Above images courtesy of BladeGallery.com
And a work-in-progress image of my own.
In the past I’ve experimented with carving bird skulls from antler, and some with small helmets. While they proved popular, all of the above works were terribly labor intensive. While stumbling around the Internet, I found some videos from Rio Grande jewelry supply showing the Bonny Doon Press in operation. This started ideas rolling around in my noggin, and a little more research led me to PotterUSA.com and their inexpensive jewelry presses and contained urethane. Since I already have a small 20 ton hydraulic press I use for bladesmithing, that added fuel to the fire, and here we are. Here’s a little hint – since many bladesmiths have a hydraulic press for forging, they might take note that this process could easily be adapted to create silhouette dies that could be used to make metal halves of sheaths. Here’s a pretty decent video about silhouette dies by Melissa Muir – bladesmiths take note of the possibilities…
Above is my (semi) finished first success. It was a bit of a winding road, but I seem to have broken at least some of the code. I can now make multiples of this design, with maybe 70% less work for each. Here’s how I got there…
Above is my first attempt, something I think of as an encouraging failure. I carved a positive bird skull shape in walnut (grain oriented vertically) and glued it onto a 2 inch diameter, 1 inch thick circle of walnut (grain oriented horizontally). The press squashed it like a soft rubber hockey puck. But, the small sheet of copper I used was partially shaped well enough to encourage me to make a metal die.
I decided on an owl skull, since my contained urethane is only 2 inches in diameter, and owl skulls are round rather than long. I figured I could make a pressing large enough to make a pendant sized piece.
Here is my pattern and research material.
Above is the beginning of the owl skull form, sawed from a 1 x 1 inch square mild steel bar. You can also see my PotterUSA contained urethane in this image. This little plug of urethane is quite hard, I’m unable to dent it with my finger, but it will serve as the resistance medium to form thin copper sheet around the owl skull form.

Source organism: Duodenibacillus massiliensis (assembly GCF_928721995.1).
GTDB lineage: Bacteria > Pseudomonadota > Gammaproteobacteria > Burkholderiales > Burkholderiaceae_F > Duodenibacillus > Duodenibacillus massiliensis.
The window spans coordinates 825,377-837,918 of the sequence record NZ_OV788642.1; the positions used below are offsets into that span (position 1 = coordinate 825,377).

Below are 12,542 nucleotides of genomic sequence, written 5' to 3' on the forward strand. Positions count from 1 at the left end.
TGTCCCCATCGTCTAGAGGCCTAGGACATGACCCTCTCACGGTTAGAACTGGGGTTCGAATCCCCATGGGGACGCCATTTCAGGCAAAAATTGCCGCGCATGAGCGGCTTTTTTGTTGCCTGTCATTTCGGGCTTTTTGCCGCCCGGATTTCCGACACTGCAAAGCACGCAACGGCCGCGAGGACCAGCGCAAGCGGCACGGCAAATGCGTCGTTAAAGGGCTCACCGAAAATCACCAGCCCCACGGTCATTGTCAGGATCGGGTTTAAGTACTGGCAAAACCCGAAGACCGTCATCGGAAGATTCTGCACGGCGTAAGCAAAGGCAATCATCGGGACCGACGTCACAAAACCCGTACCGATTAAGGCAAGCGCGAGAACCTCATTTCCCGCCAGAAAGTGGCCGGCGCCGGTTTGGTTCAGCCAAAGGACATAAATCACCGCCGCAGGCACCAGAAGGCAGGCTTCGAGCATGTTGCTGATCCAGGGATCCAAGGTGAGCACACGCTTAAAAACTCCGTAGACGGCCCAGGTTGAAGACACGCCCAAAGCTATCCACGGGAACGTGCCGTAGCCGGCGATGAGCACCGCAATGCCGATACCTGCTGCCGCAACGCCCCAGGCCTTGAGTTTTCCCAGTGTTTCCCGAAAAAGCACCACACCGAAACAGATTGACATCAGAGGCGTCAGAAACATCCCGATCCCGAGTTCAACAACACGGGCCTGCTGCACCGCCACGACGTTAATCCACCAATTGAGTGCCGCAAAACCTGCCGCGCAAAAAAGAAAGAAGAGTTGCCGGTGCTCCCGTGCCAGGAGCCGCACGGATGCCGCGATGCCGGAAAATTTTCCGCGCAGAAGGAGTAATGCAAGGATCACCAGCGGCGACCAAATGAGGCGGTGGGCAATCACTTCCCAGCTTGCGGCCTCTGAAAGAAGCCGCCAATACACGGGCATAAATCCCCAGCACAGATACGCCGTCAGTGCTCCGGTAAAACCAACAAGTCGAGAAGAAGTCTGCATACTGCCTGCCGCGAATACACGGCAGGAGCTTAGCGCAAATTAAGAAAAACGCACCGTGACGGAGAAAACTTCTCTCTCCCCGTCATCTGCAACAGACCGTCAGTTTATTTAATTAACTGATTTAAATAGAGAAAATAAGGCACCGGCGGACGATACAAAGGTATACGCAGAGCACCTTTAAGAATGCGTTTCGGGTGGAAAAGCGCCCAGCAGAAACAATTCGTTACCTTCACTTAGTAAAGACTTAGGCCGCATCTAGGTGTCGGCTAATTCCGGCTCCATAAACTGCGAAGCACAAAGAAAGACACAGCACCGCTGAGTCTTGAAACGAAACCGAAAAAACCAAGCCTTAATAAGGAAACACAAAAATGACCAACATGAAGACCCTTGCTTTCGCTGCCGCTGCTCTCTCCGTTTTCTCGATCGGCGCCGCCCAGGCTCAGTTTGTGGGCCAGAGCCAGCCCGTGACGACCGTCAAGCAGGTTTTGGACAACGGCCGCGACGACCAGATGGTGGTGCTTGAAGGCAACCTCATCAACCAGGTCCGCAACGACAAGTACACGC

Here’s one side partly ground with an angle grinder. I’m leaving the skull attached to the bar to help hold this slippery little thing…
I’ve drilled an tapped a hole in the bottom to hold the skull onto a metal plate during pressing.
Partly ground – note the center line I’ve drawn on with Sharpie permanent marker to try and keep both sides identical. I often use red Sharpie because it doesn’t show blood as easily…
More grinding and a few features drawn in.
This is as far as I can go with the angle grinder.
Above, another center line and additional features.
Here I’ve begun adding inthe eyes with my NSK micromotor and carbide burrs. Note that I’m not carving anything below the halfway mark – if I carve there, the urethane will force copper into the concave spaces, trapping my form after pressing. That would probably cause damage to either the copper sheet or the form itself trying to remove the pressing.
The other side – same story, different day…
Above, I’m using a small drum sander to finesse the shape and smooth the surface.
Now I’ve cut the skull from the steel bar, ready to file and grind the back side.
The above two images – using coarse ScotchBrite™ and jewelers files to refine and smooth everything. I want the form to be smooth, but I don’t think it needs to be polished.
The above two images, the finished form left and right sides.
wow! absolutely fascinating! you’re very talented!
I’d like to thank you for all the information you’ve made available from your art forms & technics and your willingness too share. I’ve been a big fan of your work for several years.
Recently I’ve been reading your muse on press forming as it coincided with some of my interests and thought I’d pass along the following info. Thought it might be of interest.
Thanks for the kind words and the interesting link at ganoskin. I’ll have to look into the Devcon epoxy mold stuff.
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